Con Houlihan: Twists

Con Houlihan

As a small boy I couldn't believe in the Ice Age. It was hard to imagine that there was no life in this island. And now it seems that I was right. The remains of a small boat found in the Shannon Estuary about 15 years ago caused the scientists to revise their beliefs radically. It delighted me that sometimes the romantics are right.

There is an old belief that certain species managed to survive the Ice Age. They probably found caverns here and there that gave them heat and air and they came out when the ice had receded. There is a tradition that the ancient Irish were a small, dark people. Cu Chulainn became a symbol of that.

The old Irish cattle were dark and small as the Kerry cattle are today. And then there was the belief that a species of hare had survived. I have proof of this. One day when we were coursing hares about five miles north of Castle Island, a small black hare sprung up. He was so small that we gave him extra yardage of leave. And even then you were afraid that the hounds might catch him quickly.

But the small dark hare was a master of twists and turns and often went around full circle and tormented the two dogs. Time and again he appeared to be captured but by sheer elusiveness he kept the contest going until at last he reached a farm yard where he went under the lowest bar and escaped.

One of our members estimated that the course had lasted three minutes. This was hardly true but when the two dogs came back, they looked bewildered and they were certainly exhausted.

That day, long ago, I was in the company of about 12. Most are gone to another world. A few who are alive are in another country. We never saw the small dark hare again nor did anybody see him -- the species is probably extinct.

What we call the Irish hare has big ears, a long slender body and powerful hind quarters. It was a miracle how he survived because he always lived in the open. Some hares live in woodland but when the rain comes, they get away from the droppings of the trees and will live inland even on a bare field.

The hare has no hiding places. He makes a kind of a form usually of grass. He has total vision and very clear hearing and great power of scent -- even so, it is a miracle that the Irish hare has proliferated. And they are getting bolder.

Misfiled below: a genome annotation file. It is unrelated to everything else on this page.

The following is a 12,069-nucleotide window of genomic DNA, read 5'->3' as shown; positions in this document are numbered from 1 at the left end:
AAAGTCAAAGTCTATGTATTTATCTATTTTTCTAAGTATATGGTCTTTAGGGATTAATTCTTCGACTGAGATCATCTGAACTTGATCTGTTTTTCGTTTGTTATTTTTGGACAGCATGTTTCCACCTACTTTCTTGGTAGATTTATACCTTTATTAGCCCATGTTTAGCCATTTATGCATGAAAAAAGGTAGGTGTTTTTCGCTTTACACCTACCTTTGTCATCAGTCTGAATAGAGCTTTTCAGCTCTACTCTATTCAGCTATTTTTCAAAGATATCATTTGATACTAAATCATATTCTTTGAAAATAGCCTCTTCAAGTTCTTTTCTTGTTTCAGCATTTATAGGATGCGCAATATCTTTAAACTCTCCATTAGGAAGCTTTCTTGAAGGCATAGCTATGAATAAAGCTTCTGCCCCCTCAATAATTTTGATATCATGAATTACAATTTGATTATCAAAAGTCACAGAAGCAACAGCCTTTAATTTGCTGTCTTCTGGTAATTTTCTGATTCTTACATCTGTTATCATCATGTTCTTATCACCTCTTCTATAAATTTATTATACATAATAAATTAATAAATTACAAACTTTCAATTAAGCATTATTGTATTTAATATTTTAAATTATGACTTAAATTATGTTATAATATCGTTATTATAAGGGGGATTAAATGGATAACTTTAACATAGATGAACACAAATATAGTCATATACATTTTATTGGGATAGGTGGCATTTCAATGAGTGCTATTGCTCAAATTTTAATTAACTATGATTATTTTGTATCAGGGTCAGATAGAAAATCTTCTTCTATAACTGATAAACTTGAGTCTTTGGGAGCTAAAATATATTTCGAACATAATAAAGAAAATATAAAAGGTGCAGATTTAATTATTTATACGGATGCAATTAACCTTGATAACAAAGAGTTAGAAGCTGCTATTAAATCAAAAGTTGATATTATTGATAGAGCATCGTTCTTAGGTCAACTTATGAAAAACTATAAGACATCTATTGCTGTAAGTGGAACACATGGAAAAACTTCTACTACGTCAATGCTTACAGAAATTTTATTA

The young hares are born with their eyes open and a slight fur. They are defenceless and at the mercy of their natural enemies, the stoat and the fox. The old people claimed that the young hare has no scent and that is probably true. The mother usually brings three into the world and she deposits them far apart from one another. This is a help and we are told that when she is coming to see after them, she doesn't run the last one hundred yards but makes a series of leaps and bounds to break off the trail. I have never seen this but it makes sense.

There are all kinds of legends about the hare. Some of them are true. You will be told about a Game Hare: he lives in much the same place for most of his life. He is not extraordinarily fast. He is a little bigger than a normal hare and can be very hard to run down. He is very tricky in his twists and turns and usually he gets away clearly.

There was a Game Hare in my locality for about 10 years. He seemed to take pleasure in playing with the greyhounds. Eventually he was killed by a shepherd dog in the snow.

Some hares have an escape route. It is called a "run". It may consist of many factors to thwart the greyhound: it could be a bush in the middle of the field around which the hare will go full circle while the hounds go flying; it could be a stile over which the hare can skip where the hounds must struggle; it could be a narrow passage under a fence; it could be a gulley; it could be below the lower rung of a gate. One thing is certain: when a hare gets on his "run", he is almost impossible to catch. When, however, he doesn't get on his "run", he has to use all his pace and trickery to avoid capture.


Other hares live on the mountain. They are the same species but they are endowed with enormous stamina. When the mountain hare escapes the first two or three minutes, he will race away until the hounds come back to their base looking puzzled and weary.

There is another species of hare found in this island: the English hare. He is bigger and more rounded than the Irish hare. They are now nearly extinct in this island.

The Irish hare is a great swimmer and will travel several miles to some island or other in the breeding season. The hare's fur is waterproof. And this is a help to survive cold weather.

In recent years the Irish hare has proliferated despite all his natural enemies. Obviously he is very intelligent and we are glad to have him with us.

It is legal to shoot a hare but any man who does so will not be a hero in the sporting community. They are a noble animal and though they stand up on their backsides like boxers and fight at the breeding time, it was never known for a hare to kill another hare.

A famous woman called Mrs Beaton published the bible of cuisine. Her recipe for cooking a hare became a classic. It consists of only four words: "First catch your hare."

Fogra: In the new issue of the Irish Runner you will find a very interesting piece by Feidhlim Kelly and Dermot McDermott on the new wave of Irish athletes.